*1976 in Glasgow, Scotland, lives and works in London and Berlin
“The starting point for most of my recent work has been the question of what we remember and how and why we remember it.”
Born in Glasgow, Emma Wolukau-Wanambwa studied English literature in Cambridge from 1995-98 and art at the Slade School of Fine Art, University College London, from 2006-08. In 2012 she was Fine Art Researcher at the Jan van Eyck Academie in Maastricht, from 2012-14 Research Fellow at the Graduate School of the University of Fine Arts Berlin, in 2014/15 stipend recipient of the International Fellowship Program for Art and Theory at Künstlerhaus Büchsenhausen, Austria.
Emma Wolokau-Wanambwa’s scholarly-artistic works are based on comprehensive research, often guided by questions as to the reasons, scope and form of commemoration. Against the background of her Ugandan roots, she has created projects related to the social, political and economic changes in the collective memory of Uganda. She presents the results of her research in various media, including videos, installations, performances, prints, drawings, and—most recently—texts.
“VON EINGEBORENEN BESCHÄDIGT” 2015
Emma Wolukau-Wanambwa’s work is a gaze back to the future. Von Eingeborenen beschädigt reconstructs a part of the Dresdener Kolonialausstellung in 1939. The artist raises the question of how a colonial setting was staged in a time when Germany no longer possessed another part of the world as a colony. In 1922, the Kolonialkriegerbund had been founded in Dresden by Georg Maercker, a general who played a decisive role in the genocide in German Southwest Africa (today’s Namibia).
Using plastic plants, sisal and buck antler trophies, she revives a part of the show and questions the production of the “colonial gaze.” Her reconstruction deconstructs the visual strategies of “bringing home” the colonies. The work includes symbols of German colonial times, such as the equestrian statue of Windhoek in Namibia. On a historic photo of the monument for a German “protection force horseman”, which served as emblem for the Colonial Exhibition, the artist found the note “damaged by natives- von Eingeborenen beschädigt”. This “protection force” was responsible for the genocide against the Herero and Nama, between 1904 and 1911 over 95.000 men, women and children lost their lives in German South-West Africa.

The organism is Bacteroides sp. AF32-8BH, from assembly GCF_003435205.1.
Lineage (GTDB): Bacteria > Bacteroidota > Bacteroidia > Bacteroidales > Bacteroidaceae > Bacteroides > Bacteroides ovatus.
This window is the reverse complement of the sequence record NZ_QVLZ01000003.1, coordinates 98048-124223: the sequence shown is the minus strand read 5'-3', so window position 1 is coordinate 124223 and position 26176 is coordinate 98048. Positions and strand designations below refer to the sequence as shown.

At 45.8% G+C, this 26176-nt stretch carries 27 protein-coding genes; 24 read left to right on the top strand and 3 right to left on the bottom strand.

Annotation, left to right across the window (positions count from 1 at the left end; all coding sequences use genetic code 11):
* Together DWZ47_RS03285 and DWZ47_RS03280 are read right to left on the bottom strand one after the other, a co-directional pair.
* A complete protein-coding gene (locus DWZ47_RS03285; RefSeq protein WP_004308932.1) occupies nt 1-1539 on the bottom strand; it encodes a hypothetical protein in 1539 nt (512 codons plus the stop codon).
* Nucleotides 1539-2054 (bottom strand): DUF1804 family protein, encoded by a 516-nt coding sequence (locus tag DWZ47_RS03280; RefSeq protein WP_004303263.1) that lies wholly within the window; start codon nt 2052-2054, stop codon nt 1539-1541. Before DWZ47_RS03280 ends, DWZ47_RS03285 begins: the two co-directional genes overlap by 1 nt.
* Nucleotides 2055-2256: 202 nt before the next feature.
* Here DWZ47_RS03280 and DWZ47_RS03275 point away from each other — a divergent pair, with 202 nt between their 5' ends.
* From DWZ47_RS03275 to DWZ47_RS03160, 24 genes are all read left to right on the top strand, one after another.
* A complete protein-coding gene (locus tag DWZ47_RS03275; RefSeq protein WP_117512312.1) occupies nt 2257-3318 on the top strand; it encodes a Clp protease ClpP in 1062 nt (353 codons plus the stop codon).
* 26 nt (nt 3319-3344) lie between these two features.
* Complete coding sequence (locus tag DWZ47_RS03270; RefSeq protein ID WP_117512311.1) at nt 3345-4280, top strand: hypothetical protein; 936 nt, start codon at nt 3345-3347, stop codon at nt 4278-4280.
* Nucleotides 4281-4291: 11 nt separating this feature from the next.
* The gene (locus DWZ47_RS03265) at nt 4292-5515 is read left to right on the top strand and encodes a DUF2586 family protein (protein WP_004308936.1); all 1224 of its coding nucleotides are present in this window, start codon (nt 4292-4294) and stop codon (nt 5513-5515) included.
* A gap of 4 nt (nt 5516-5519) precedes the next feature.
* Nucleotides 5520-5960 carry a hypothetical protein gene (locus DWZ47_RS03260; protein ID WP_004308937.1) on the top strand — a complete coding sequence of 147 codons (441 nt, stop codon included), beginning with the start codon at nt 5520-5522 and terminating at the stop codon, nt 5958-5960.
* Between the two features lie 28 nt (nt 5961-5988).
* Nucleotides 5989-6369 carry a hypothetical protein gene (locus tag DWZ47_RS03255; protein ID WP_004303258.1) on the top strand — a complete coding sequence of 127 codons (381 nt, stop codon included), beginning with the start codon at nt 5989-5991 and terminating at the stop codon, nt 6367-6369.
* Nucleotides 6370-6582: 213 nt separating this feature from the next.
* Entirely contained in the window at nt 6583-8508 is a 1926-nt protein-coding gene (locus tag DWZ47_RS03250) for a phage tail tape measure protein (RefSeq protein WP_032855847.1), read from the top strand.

She simultaneously explores the zeitgeist of the exhibition that not only revealed a nostalgia for the colonies, but demanded them as necessary for a European nation-state, thus exposing the loss of the colonies as a German inferiority complex.
The Deutsche Kolonialausstellung was held from June 21 through September 10, 1939, in the Dresdner Johannstadt, on the grounds of today’s Gläserne Manufaktur. It was the last annual exhibition in Dresden. Numerous institutions demanding the return of the former German colonies took part: the Museum für Völkerkunde, the Reichsinstitut für ausländische und koloniale Forstwirtschaft and the Bergakademie Freiberg. Constructional traces of the exhibition no longer exist today.